SMMUSD HDQTRS ‚Äî On Dec. 14, 2012, the news broke that a gunman had opened fire at Sandy Hook Elementary in Newtown, Conn., killing 26 people; 20 of them were children aged 6 and 7.
The murders in the school were preceded by the killing of the shooter‚Äôs mother.
Santa Monica is on the opposite side of the country from Newtown, but the emotional toll of the act closed the physical distance as parents who send their children to schools each day asked themselves the terrifying question: “What if it happened here?”
Within hours of the attack, Santa Monica-Malibu Unified School District Superintendent Sandra Lyon sent out a missive to parents to reassure them that the schools were doing everything they could to both keep children safe and provide resources for those impacted by the events at Sandy Hook.
Schools hold regular emergency drills that include lockdowns designed to prepare for any intruder that may come onto the campus, she told parents, and officials are stationed at the entrances to the schools to monitor who tries to enter the campus.
“Having regular drills is one of the best things we can do to ensure that staff and students can respond quickly when they need to,” Lyon said.
Fire drills are held monthly at the elementary schools, four times a year at the middle school and twice at the high school level, according to Mark Kelly, director of student services.
Schools also hold two lockdown drills each year, and all participate in the Great Shakeout drill, which focuses on earthquake preparedness and search and rescue.
Santa Monica High School Principal Laurel Fretz reinforced the concept in a letter and call to parents, impressing upon them the importance of drills.
“We continue to practice because, though we never anticipate a problem, we want to give our students the comfort of knowing our emergency procedures,” she said.
School sites also coordinate with the local police department, offering up their campuses for active shooter drills so that law enforcement and first responders have practice in the actual sites they would otherwise respond to.
All sworn officers train for active shooters, both at the schools and in a training location in Santa Clarita, said Sgt. Richard Lewis, a spokesperson for the Santa Monica Police Department.
“The SWAT team trains on them all the time, and there are multiple SWAT team members on duty,” Lewis said. “We all know these tactics very, very well.”
Law enforcement officials across the country work not only to respond to emergencies, but to prevent them.
The Los Angeles Police Department sent out an e-mail Monday morning reporting that a 24-year-old resident of Pomona had been arrested Sunday morning at his parents‚Äô home in Los Angeles after making threats against local schools on Facebook.
Officials also seized nine firearms, including rifles, a shotgun, handguns and ammunition from the residence. A search of the suspect‚Äôs home in Pomona did not yield any weapons or related evidence.
The tragedy at Sandy Hook has sparked a national conversation about gun control, and that has been mirrored within the Santa Monica parent community, said Patti Braun, president of the Parent Teacher Association Council.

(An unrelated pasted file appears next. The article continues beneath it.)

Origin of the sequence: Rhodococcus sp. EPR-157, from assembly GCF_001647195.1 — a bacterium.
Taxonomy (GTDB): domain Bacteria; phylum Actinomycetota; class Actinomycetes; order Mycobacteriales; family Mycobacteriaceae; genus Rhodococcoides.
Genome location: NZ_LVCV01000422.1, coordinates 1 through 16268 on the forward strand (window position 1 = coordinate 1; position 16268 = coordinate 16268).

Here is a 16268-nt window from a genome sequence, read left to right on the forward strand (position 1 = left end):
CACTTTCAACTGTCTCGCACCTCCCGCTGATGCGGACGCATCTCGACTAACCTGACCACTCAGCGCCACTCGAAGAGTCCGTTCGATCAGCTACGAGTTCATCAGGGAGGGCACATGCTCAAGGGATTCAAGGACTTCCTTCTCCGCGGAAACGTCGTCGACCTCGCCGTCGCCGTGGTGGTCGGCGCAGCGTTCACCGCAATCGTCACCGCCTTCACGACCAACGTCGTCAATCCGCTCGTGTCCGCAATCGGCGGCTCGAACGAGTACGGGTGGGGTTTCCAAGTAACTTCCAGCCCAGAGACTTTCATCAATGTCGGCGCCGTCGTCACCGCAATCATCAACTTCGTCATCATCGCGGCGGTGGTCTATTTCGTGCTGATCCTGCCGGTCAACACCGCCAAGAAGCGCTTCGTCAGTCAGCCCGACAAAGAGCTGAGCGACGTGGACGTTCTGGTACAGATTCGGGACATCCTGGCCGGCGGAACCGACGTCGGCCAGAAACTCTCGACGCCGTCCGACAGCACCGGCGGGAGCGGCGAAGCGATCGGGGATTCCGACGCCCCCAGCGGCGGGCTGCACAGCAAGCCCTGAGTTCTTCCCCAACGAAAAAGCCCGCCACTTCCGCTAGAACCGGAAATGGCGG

People have been calling for stricter laws on automatic weapons, and longer waiting periods for gun purchases.
“My hope is that the national PTA can be involved in encouraging that,” Braun said. “I think everyone‚Äôs just in such a state of shock. It‚Äôs truly overwhelming.”
As for school safety, Braun puts her faith in the drills and safety measures installed at each of the schools, including security gates and technology to ensure that parents are alerted immediately to any kind of disaster.
“There are a lot of really great things in place,” she said. “There‚Äôs a reunion gate, and every year we sign emergency cards. Teachers are well trained, kids are well drilled. I feel good about that.”
After tragedies occur, it‚Äôs not enough for parents to be confident about their children‚Äôs well-being ‚Äî students have to feel secure in their schools as well.
SMMUSD officials sent out information released by the National Association of School Psychologists to school sites throughout the district, both in English and Spanish, giving advice on how to broach the topic with children.
The first thing is to reassure them that they are safe, and to address their questions. Go over safety procedures, and keep an eye on children to monitor their emotional state.
When going over information about the incident, it‚Äôs important to consider the age and developmental level of the child, said Dr. Melissa Brymer, director of terrorism and disaster programs at the UCLA-Duke University National Center for Child Traumatic Stress.
“For older kids, we have to remember it‚Äôs not just seeing it in the news. Social media is playing a huge role. It‚Äôs important that we actively ask what the child is seeing, what‚Äôs on Twitter, Facebook or through texting,” Brymer said.
Making children aware of the family‚Äôs emergency plan, and establishing lines of communication in the case of a disaster is also critical, she said.
If families know someone involved in the Connecticut shooting or have experienced a major loss in their lives, news of the event could also take a broader, emotional toll.
“There are families here that have been through their own losses and tragedies,” Brymer said. “Even if they were not impacted by what happened in Connecticut, it might be reminding them of their personal experiences.”
One point on which many health professionals agree ‚Äî turn the televisions off.
“As in any frightening situation, young children should not be exposed to the extensive media coverage of the event,” said Thomas McInerny, president of the American Academy of Pediatrics. “In other words, turn off the TV, computer and other media devices.”
At the request of President Barack Obama, flags throughout the school district will fly at half-mast until sunset on Dec. 18.